It was only in January 26th 2010 that the applicant Dylan Jones of Beili Bedw Farm, Pencader, Carmarthenshire submitted a planning application for 'extension for this existing agriculture barn for agriculture use (sheep) and ancillary agriculture equipment'. This was decided on the 3rd February 2010 and listed as Agriculture Determined, meaning its sole use would need to be for agriculture use, such as sheep.
However, by the end of summer/autumn 2010 unauthorized work had taken place within the agriculture barn, which consisted of a complete refit to the barn, the purpose, to accommodate 96 dogs. As dog breeding is not considered agriculture use the owner was in default of the permission granted only a few months earlier and during this period did not seek change of use for the agriculture barn through planning. By November 2010 planning enforcement were advised and were monitoring the situation with a view of enforcement if no planning application for change of use was submitted to them. This was eventually received in March 2011.
Beili Bedw Farm (owned by Dylan Jones) was granted planning permission in 1994 for the use of another barn on the farm for dog breeding for 9 breeding bitches. In a rather sneaky move on the 13th July 2011 an application was submitted to Carmarthenshire Planning department for 'a variation of condition to regularize the correct use of the building housing 100 dogs' this was approved under delegated powers on the 8th of August 2011. Giving very little notice or time for objections to be logged. Was this a move by the applicant and planning to ease the way for the other agriculture barns change of use?
The earliest period that Carmarthenshire Council can produce the dog breeding licence records for these premises appear in 2001, for 21 breeding bitches, this number has gradually increased year after year until the latest figure (2010) of 196 dogs, when Carmarthenshire Council during their annual inspection agreed to their licence number.
The Councils planning report states dog breeding premises are inspected by a vet but Carmarthenshire Councils policy is a veterinary inspection only for new applicants, when together with a Council inspecting officer a decision is made on the numbers of permitted dogs on each premises. It is not the Councils normal practice for a vet to visit premises for each yearly inspection.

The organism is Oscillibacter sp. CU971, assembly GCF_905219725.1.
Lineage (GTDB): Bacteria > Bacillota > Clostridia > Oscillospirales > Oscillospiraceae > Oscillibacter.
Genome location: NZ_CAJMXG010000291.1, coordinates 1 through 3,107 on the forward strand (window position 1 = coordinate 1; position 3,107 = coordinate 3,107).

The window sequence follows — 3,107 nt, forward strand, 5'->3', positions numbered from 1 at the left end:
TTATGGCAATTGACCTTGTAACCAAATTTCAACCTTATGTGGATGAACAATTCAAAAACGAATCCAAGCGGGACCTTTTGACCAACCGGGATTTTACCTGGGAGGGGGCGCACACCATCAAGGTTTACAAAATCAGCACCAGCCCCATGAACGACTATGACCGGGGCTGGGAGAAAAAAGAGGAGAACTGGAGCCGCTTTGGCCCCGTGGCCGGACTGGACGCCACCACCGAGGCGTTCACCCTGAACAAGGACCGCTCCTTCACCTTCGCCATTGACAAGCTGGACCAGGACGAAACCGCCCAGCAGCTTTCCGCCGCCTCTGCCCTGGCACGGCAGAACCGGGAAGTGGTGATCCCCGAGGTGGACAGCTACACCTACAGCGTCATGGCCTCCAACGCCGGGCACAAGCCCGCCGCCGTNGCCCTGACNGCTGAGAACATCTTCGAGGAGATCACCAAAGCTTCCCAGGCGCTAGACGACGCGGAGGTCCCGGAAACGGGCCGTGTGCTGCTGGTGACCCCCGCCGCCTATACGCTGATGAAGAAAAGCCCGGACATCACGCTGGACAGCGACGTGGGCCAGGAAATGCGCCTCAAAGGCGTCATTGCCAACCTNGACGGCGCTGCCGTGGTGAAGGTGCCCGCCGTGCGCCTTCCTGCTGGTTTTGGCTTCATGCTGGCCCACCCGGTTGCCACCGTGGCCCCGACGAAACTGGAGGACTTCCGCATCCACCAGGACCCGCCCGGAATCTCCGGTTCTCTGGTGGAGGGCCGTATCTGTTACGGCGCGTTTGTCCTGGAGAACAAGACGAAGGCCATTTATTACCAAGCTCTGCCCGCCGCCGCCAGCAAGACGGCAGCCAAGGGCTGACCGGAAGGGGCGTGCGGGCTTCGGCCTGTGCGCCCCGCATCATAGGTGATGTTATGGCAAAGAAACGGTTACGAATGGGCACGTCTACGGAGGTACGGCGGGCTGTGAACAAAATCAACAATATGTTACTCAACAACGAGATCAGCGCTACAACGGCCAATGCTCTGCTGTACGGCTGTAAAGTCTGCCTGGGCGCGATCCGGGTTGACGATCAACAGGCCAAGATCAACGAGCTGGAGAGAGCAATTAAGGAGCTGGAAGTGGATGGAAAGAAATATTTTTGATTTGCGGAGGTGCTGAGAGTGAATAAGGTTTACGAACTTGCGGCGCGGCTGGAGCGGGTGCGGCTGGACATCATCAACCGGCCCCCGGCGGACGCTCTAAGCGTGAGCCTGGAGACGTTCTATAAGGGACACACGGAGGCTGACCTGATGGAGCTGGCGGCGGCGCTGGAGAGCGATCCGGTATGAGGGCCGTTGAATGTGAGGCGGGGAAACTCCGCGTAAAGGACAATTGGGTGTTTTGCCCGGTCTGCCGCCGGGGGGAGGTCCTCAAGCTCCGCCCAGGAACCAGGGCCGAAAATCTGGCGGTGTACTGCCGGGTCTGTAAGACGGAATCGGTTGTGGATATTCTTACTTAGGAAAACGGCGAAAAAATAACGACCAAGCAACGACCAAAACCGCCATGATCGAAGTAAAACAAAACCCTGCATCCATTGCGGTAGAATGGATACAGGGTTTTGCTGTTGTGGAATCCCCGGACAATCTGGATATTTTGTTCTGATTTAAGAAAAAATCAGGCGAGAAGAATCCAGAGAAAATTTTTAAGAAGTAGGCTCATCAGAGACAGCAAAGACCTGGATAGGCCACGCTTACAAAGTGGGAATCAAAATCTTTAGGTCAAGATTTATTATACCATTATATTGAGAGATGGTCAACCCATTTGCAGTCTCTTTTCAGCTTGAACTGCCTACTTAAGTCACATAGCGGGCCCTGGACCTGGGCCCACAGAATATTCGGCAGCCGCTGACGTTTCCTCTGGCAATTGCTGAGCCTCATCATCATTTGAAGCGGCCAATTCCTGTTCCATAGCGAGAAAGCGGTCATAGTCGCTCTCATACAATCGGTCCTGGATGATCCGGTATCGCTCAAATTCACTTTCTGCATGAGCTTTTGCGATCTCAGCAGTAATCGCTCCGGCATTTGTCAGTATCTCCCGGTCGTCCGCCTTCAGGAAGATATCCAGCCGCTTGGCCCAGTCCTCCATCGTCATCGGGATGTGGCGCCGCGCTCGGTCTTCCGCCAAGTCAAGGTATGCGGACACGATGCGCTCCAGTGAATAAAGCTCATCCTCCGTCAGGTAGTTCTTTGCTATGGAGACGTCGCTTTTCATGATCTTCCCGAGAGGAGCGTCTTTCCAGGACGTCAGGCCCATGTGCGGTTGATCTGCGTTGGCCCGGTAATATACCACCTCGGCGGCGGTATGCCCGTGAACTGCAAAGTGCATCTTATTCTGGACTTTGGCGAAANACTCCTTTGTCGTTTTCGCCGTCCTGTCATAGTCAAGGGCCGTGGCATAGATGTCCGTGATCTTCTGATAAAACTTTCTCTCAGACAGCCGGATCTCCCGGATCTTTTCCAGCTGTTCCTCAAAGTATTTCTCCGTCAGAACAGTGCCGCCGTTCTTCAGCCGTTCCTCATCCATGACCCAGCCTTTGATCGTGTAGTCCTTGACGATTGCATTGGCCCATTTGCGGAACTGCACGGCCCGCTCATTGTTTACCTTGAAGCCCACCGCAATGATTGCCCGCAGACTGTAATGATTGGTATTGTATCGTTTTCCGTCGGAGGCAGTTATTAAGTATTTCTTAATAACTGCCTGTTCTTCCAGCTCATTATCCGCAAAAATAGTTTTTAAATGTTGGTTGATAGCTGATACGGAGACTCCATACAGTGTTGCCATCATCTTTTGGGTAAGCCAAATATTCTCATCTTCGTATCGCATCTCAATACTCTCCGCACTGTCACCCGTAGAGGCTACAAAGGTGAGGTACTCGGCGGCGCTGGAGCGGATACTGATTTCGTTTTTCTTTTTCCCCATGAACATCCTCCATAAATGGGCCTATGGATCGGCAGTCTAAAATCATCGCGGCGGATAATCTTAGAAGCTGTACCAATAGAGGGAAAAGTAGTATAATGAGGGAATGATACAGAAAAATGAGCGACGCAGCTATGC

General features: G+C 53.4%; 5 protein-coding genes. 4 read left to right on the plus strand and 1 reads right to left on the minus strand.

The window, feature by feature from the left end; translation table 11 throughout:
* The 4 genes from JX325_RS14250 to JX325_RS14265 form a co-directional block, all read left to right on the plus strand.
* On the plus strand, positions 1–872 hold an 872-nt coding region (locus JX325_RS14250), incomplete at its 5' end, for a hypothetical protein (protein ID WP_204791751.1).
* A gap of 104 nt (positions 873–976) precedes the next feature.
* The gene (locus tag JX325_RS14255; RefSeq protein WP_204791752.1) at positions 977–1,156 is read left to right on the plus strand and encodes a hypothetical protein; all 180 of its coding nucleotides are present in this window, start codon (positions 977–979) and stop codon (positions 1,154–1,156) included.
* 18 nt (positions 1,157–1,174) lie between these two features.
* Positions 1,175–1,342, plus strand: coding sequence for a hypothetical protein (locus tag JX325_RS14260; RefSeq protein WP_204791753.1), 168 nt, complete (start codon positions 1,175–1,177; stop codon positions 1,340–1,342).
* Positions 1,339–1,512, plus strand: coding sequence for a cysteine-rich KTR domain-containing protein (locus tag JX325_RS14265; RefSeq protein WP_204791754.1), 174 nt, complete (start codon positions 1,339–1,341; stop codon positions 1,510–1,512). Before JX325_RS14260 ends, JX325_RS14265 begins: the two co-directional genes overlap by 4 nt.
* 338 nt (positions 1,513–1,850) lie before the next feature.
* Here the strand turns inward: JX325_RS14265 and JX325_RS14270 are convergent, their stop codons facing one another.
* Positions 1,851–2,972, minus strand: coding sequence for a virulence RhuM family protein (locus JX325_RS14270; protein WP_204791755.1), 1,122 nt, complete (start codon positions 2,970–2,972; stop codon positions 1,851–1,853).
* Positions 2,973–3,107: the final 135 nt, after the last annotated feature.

The report submitted to planning is misleading, as the Council yearly inspection reports for these premises during the period 2006 to 20011 (FOI) make no reference to a vet, in fact when the owner was asked on the latest inspection report 'does a Vet regularly inspect dogs? It was left blank. Therefore on who's advice or authority did the Council decide that 196 dogs used for the purpose of breeding would be permitted on their dog breeding licence? Who decided that they should still renew the licence even though two years running inspection reports have mentioned no fire extinguishers in some barns and no smoking signs, placing all dogs at risk.
Common sense is also very lacking within Carmarthenshire County Council if the following questions never arose or were not discussed before granting the renewal of the licence each year and now planning for the premises. Did the council not ask themselves the following?
Can we the Council ensure the licence holder is competent in his duty of care to operate this dog breeding establishment efficiently by giving adequate care to the large numbers of breeding and whelping bitches, stud dogs and puppies together with their farm stock consisting of 800 ewes and 200 followers, when they have inadequate staff, employing just one full and one part time?
Are we as a Council by allowing this large number of dogs without staff encouraging poor practice and is this not detrimental to animal welfare and in contravention of the Animal Welfare Act?
Should we as a Council limit the number of dogs on these premises to a reasonable number that can ensure the dogs welfare is not compromised by inadequate staff, instead of licensing for 196 dogs? If these question were discussed by the Council then surely they could not have agreed to licence this large number of dogs with inadequate staff to care for them.
If the Council acted in the best interest in animal welfare, by using integrity they would have known it is an impossible task to take proper care of so many dogs which ultimately must result in none compliance of the current legislation such as the Breeding and Sale of Dogs (welfare) Act 1999 and the Animal Welfare Act resulting in the risk of animals suffering.
Carmarthenshire Council Public Protection responsible for licensing dog breeders say in the planning report that they have received no complaints against the premises regarding noise or welfare of the dogs. This is not surprising as all puppies from Beili Bedw Farm are sold to dealers and pet shops. Therefore if a person has purchased a puppy from a dealer or pet shop and have reason to complain about the condition of the puppy their redress will be against the the dealer/pet shop and not the breeder (puppies when sold as a business are classified as a commodity). For this reason Carmarthenshire County Council can easily say there have been no complaints because the breeder has no further responsibility towards that puppy once it is sold to the dealer/pet shop. The Council is unlikely to be made aware of the complaint due to puppy being sold hundreds of miles from the area it was bred. Puppies bred on Beili Bedw Farm are all sold to dealers, they are not advertised for sale to the general public and the public do not visit the premises. The breeding bitches and litters of puppies are not seen by the public and the breeder does not advertise their sale.